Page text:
The Biotechnology Industry Organization, along with AUTM and CropLife International, filed an amicus brief in the Microsoft v. i4i Supreme Court case.
This case is widely viewed as one of the most fundamental and important patent cases to reach the Supreme Court in probably a decade. Most basically, this case is about the level of certainty a jury or judge must have before finding a patent invalid in litigation. Historically, the law has required a high level of proof, “clear and convincing evidence,” before a patent that has been examined and issued by the US Patent and Trademark Office can be declared invalid by a court. In the Microsoft v. i4i case, the Supreme Court is now being asked to adopt a lower burden of proof, under which patents can more easily be found invalid by a lower “preponderance of the evidence.”
In our joint brief, BIO, AUTM and CLI explain that the current high burden of proof has deep historic roots in Supreme Court law, and has been consistently applied by the lower courts for many decades. Under the current standard, issued patents benefit from a clear and meaningful presumption of validity that cannot be easily overcome. In this way, patents play their intended role as enduring legal instruments that confer real rights, and that developers and investors can rely on for investment and product development decisions. The importance of being able to rely on patent rights is illustrated very clearly in the biotech industry, which would not be able to make large investments over very long development times without assurances that the fruits of their investments are protected by robust patent rights. Lowering the standard for patent validity would frustrate decades of investment-backed reliance interests and would negatively impact biotechnology innovation going forward. Our brief explains that the existing high burden of proof to invalidate a patent is entirely consistent with other instances where the law imposes high burdens of proof to protect the public’s reliance on existing property rights.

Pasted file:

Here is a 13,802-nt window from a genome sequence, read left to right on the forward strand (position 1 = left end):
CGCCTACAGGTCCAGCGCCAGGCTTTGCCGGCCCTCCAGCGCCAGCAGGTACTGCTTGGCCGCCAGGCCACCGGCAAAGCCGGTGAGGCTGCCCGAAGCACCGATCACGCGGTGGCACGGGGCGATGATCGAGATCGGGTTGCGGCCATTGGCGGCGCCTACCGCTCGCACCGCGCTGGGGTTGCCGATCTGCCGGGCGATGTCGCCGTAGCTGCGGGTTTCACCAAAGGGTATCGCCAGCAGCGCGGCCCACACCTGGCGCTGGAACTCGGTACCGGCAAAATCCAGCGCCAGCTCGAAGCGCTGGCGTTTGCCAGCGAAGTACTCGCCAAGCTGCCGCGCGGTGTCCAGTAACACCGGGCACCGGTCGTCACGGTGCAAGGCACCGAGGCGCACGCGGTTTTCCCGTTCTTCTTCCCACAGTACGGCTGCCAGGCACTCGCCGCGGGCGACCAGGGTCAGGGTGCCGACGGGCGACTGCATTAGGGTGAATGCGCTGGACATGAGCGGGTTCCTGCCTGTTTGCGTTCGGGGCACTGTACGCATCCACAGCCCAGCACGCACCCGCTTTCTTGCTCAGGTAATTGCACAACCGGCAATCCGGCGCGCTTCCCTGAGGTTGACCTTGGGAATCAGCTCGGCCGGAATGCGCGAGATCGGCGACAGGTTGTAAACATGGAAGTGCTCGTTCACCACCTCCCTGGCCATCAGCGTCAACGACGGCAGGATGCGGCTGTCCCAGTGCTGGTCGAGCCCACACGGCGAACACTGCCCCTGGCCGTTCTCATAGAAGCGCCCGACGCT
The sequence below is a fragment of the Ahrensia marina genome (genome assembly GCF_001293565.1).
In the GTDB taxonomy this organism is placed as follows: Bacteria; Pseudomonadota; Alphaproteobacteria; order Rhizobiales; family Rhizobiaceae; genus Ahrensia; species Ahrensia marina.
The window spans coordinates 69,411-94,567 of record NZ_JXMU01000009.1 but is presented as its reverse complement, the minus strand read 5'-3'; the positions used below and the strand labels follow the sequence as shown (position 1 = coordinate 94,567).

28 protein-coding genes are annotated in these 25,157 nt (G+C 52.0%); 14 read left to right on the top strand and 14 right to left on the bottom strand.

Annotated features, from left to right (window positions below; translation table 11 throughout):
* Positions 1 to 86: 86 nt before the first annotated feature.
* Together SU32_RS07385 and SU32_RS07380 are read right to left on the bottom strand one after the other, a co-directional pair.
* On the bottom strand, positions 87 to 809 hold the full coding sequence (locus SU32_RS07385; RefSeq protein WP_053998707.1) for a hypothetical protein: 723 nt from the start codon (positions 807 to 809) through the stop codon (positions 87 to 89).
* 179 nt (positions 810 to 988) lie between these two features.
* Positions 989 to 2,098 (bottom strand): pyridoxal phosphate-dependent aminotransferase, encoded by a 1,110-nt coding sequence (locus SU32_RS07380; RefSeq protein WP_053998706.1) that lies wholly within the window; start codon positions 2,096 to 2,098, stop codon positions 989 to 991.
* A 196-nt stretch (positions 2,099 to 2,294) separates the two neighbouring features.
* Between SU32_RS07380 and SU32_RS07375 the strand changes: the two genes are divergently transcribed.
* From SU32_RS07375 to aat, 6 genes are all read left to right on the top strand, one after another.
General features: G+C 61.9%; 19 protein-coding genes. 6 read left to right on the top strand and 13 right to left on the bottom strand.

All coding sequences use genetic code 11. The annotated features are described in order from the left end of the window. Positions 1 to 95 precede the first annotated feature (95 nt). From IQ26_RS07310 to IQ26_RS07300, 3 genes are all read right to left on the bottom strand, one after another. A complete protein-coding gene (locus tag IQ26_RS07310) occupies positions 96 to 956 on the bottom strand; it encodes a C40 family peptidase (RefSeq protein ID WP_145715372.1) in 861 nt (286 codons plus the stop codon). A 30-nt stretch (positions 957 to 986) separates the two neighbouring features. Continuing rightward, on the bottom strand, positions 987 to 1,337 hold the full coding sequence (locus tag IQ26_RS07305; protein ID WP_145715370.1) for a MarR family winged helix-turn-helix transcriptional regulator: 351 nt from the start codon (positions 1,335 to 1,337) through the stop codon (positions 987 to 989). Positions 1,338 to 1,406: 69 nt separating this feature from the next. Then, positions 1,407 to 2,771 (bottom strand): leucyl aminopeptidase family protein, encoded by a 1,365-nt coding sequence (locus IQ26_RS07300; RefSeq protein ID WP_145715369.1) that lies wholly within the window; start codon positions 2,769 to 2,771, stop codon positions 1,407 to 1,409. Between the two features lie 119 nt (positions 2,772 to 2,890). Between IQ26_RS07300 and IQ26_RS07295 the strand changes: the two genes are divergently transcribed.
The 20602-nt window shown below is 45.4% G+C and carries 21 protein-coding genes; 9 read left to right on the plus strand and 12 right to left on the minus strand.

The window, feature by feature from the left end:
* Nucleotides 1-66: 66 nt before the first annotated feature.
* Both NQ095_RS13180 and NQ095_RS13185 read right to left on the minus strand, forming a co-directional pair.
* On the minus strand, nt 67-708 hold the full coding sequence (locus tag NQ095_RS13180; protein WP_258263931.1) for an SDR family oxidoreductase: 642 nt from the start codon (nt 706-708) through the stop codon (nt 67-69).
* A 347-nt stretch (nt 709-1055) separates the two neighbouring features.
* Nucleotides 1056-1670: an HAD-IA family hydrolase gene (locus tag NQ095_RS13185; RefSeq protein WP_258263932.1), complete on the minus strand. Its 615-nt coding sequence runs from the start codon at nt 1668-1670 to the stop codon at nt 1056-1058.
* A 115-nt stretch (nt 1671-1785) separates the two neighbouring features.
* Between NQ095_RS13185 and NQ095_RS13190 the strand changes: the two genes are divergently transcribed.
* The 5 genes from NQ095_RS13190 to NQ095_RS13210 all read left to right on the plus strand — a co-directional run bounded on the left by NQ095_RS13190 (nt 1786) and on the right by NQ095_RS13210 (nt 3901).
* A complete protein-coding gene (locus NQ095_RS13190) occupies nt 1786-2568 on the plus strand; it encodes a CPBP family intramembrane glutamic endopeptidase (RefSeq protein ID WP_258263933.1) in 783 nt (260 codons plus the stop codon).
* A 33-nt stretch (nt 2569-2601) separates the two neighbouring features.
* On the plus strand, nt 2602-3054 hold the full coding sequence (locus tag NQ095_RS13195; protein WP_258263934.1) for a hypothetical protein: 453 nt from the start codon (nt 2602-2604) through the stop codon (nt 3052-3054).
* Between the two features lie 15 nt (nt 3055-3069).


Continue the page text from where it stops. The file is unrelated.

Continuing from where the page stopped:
In our brief, we also point out that Congress permits patents to be invalidated on a lower burden of proof only by the expert Patent Office, and then only on certain kinds of reliable evidence. Litigants who prefer to argue to a lay jury or generalist judge, or who want to use less reliable evidence, can do so only under a higher burden of proof. Any change to this carefully-crafted balance would have to be made by Congress, not the courts.
The United States’ brief in this case forcefully argues against changing the current standard of patent validity.